Medical Minute: Sorting Out Statins

If you have high cholesterol your doctor will probably recommend a pill.

Elaine Overton's cholesterol was 260, so her doctor put her on Lipitor.

Elaine Overton said, "My cholesterol dropped about 100 points in about six weeks' time, really remarkable."

Statins can lower cholesterol by 40 percent and prevent heart attacks. The newest research shows they also reduce the risk of a second stroke by 16 percent.

Michael Welch, a neurologist, said, "If anything, they're under-prescribed. They certainly have been under- prescribed for stroke."

Current guidelines say you should be on a statin if your cholesterol is higher than 190 or if you have other risk factors like heart disease. If you have diabetes, you should be on one even if your cholesterol is normal.

But Dr. Beatrice Golomb says statins are over prescribed. She says they're only proven to help white, middle-aged men who have or are at risk for heart disease.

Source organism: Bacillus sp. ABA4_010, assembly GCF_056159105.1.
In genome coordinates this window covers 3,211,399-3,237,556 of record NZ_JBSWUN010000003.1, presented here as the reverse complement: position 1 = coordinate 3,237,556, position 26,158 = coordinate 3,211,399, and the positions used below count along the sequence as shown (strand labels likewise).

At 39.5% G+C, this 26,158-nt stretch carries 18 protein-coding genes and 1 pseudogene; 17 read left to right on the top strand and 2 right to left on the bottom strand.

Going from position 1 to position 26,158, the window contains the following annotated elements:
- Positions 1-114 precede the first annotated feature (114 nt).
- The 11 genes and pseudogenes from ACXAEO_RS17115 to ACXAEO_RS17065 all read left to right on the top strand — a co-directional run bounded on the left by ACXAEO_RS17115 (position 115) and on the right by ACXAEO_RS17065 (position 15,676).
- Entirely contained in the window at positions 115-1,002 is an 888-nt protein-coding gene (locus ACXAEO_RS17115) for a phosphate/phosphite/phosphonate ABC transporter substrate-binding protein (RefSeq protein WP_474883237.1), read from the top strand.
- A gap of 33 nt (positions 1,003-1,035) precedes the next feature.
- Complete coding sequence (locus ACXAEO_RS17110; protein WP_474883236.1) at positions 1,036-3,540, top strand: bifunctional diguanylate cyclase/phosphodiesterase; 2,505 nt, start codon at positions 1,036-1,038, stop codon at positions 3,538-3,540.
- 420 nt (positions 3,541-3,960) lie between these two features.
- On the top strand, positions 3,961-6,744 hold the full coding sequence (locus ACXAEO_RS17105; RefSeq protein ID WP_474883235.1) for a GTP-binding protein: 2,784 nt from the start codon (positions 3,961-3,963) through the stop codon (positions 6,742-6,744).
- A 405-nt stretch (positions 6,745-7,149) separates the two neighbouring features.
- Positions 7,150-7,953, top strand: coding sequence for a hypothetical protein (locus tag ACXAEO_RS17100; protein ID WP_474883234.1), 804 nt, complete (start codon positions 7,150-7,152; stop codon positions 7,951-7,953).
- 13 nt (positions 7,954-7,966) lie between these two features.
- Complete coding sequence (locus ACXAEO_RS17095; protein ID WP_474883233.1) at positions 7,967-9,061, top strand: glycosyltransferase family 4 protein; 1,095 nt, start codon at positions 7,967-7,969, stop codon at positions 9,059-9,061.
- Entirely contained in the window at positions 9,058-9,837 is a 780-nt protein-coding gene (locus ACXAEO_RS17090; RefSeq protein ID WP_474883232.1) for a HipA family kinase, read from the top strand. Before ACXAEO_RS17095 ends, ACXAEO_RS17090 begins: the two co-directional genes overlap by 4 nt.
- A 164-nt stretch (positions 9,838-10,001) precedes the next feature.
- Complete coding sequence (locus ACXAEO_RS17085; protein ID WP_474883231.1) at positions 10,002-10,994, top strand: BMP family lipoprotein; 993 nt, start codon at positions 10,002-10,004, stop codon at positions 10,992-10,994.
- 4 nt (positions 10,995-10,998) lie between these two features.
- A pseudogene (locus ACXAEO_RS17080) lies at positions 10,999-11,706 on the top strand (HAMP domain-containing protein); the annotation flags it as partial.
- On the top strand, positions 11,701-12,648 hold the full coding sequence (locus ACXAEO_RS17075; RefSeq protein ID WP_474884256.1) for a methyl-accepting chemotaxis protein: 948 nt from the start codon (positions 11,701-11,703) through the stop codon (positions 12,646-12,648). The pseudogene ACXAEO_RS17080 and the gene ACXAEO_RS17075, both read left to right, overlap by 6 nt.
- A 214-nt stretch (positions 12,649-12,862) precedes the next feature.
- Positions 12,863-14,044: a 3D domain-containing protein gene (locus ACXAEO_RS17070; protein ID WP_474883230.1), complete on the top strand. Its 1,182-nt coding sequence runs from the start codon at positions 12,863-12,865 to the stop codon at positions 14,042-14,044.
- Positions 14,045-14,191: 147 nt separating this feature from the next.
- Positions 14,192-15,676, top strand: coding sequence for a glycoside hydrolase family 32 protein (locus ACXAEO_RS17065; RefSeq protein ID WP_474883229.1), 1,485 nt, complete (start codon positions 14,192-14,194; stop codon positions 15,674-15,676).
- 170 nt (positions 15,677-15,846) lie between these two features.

Beatrice Golomb, MD, PhD, said, "There's not really evidence that the benefits exceed the harms for women, for the elderly, or for men who aren't at high risk."

The drugs can also cause side effects like muscle weakness, nerve damage and even memory loss.

"What is it you're trying to say?"

Jane Brunzie's memory became so bad after taking Lipitor her family thought she had Alzheimer's.

Jane Brunzie said, "My daughter told me she didn't think that she could safely leave my granddaughter with me anymore."

Jane decided to go off the drug. Elaine's still on hers. Both want to live long and happy lives, one with and one without a statin.

For more information, contact:

Kathy Peterson
Chicago, IL
(847) 578-8344

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